The State of Password Security

I’ve written in the past about security in the cloud and the fact that moving to the cloud doesn’t remove all obligations from users to ensure their data is safe. While undeniably using cloud services means that users can forget about many factors (the security of the siting of your server for example), there are still lots of things that users need to think about. Primary among these factors are passwords – the rise of cloud and SaaS has led to a huge increase in the number of individual passwords that users have – it’s no surprise then that this is one area that users tend to be a little sloppy in their attention and accordingly is often the first point of call that can be exploited by attackers

Recently Kyle Quest, CTO and co-founder of CloudImmunity (disclosure, I’m an adviser to the company) wrote a post detailing the results of some research he’d undertaken about the robustness of protocols that cloud vendors use to ensure strong password use. In part his research came abut after a rash of security compromises – from Evernote to LinkedIn, from Sony to Yahoo, a number of supposedly hi quality services showed that the way they go about password use makes them vulnerable to attack. As Quest pointed out, most discussion in technical communities focus on technical solutions – using hashing algorithms, salts for password hashing etc. But Quest pointed out that one of the primary issues here is that these services fail on what should be the first place they ensure security – helping users pick safe passwords. As he pointed out:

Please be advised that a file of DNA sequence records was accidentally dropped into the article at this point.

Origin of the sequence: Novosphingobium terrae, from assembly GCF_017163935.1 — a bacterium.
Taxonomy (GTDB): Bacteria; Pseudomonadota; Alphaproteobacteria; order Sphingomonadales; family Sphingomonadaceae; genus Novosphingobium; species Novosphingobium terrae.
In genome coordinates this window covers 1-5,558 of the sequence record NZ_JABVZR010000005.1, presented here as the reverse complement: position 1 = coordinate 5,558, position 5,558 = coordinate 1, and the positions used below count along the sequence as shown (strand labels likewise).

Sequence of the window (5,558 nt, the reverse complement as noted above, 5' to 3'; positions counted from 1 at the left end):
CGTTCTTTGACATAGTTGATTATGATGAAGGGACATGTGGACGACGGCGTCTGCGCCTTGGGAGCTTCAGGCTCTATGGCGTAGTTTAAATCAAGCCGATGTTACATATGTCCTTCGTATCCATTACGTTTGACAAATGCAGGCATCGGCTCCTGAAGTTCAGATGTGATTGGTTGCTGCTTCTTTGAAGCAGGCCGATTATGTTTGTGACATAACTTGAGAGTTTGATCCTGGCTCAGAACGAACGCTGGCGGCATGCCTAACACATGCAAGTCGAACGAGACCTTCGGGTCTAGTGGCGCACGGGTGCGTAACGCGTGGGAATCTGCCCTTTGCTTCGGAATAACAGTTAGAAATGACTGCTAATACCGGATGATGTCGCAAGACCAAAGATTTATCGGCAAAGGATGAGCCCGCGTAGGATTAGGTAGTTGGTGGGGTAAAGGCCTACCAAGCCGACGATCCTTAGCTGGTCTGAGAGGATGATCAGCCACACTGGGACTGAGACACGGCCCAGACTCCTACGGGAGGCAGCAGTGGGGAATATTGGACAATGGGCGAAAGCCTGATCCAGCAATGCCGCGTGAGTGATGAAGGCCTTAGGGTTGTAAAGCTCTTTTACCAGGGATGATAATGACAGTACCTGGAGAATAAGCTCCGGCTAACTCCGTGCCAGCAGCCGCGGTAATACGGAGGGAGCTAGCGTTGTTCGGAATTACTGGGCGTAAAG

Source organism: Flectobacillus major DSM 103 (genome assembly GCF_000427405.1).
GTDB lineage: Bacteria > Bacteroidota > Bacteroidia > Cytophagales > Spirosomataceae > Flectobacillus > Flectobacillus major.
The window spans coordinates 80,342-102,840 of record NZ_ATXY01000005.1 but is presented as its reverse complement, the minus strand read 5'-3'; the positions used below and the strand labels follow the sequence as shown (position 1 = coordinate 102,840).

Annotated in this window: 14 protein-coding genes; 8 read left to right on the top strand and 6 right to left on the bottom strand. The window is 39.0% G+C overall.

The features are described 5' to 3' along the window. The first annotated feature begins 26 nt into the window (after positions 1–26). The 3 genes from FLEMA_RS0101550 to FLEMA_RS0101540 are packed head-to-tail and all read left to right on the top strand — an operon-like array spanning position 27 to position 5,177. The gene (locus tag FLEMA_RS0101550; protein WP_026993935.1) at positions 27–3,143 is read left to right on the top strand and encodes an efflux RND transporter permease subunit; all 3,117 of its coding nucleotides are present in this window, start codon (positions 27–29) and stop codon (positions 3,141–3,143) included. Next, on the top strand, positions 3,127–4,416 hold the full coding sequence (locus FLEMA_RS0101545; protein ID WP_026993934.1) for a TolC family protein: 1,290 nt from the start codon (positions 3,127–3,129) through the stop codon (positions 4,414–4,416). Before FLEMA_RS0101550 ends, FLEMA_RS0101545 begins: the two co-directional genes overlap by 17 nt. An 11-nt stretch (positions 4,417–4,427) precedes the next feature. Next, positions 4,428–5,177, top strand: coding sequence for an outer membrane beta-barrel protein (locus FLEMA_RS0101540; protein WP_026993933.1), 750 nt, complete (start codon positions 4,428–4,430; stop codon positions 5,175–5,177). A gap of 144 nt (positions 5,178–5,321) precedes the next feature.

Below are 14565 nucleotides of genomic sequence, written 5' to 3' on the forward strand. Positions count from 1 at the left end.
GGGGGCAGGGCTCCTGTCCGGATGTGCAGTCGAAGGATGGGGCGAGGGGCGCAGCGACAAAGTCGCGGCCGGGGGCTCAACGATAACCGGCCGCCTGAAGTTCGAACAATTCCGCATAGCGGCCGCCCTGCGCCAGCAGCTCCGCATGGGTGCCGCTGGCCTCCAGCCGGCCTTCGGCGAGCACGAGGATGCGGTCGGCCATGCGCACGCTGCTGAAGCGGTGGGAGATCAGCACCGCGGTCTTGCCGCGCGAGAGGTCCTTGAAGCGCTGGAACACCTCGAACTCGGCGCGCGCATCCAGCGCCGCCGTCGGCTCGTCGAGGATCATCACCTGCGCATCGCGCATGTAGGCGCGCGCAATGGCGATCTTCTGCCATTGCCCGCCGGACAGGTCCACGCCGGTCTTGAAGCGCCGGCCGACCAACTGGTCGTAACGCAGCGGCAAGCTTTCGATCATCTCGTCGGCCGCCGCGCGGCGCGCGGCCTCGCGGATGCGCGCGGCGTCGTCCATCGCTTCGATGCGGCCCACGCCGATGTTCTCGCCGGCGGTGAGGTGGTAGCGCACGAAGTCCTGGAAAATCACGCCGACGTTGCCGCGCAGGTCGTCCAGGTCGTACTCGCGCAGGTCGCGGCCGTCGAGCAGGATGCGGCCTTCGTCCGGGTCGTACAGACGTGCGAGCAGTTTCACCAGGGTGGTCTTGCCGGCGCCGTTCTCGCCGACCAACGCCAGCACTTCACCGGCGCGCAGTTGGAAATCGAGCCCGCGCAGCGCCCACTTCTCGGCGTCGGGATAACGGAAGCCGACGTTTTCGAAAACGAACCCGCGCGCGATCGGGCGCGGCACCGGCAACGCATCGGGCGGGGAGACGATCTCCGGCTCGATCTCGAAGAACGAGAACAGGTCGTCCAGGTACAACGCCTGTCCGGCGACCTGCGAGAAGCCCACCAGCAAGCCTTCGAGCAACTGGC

When users pick “password” or “123456,” it doesn’t matter how secure the password storage and password hashing are because attackers will guess these passwords in no time. It’s common practice for Internet and cloud application vendors to say that users shouldn’t pick weak passwords. But telling people to pick secure and hard-to-guess passwords simply doesn’t work because in many cases people will pick the easiest password their cloud applications allow

In an attempt to quantify the problem, Quest investigated 130 different cloud services spanning the continuum – IaaS, SaaS and PaaS, consumer and enterprise, technical and end-user. The results were a little depressing, the vast majority of services allowed users to use short passwords and had no requirement for a mix of letters and numbers, uppercase and lower. There was nothing stopping users from registering for a service using that old faithful – password1. He raised the question of whether services, especially those dealing with payments and billing, should enforce stricter password requirements on their users. His conclusions were that for most vendors, passwords are the “elephant in the room”, an issue that’s commonly overlooked. Sometimes developers are afraid to impact the user experience in a negative way, but a lot of times only a bare minimum is done because security is at the bottom of the developers’ to-do list and the user account implementation often ends up being based on the code samples found on the Internet.

The most secure passwords are, of course, random combinations of characters – but the flip side of this is that these passwords, while secure, are very difficult for users to remember. The net result is that users pick passwords they’ll easily recall, and often use the same password for multiple services. People do the bare minimum to meet requirements, this setting up behavioral blueprints that attackers use against them.

The future is more than likely going to consist a large number of discrete services and applications. Application security needs to be seen as a core building block of that future. Ideally that would mean we move from the current status quo of password based authentication but, as Quest puts it, passwords are like roaches, they’ll outlive us all. Instead of living in a fantasy or pretending that the problem doesn’t exist and pushing the responsibility for password security on cloud application users, we need correct password security implementations, and we need innovation to make passwords safe and usable.

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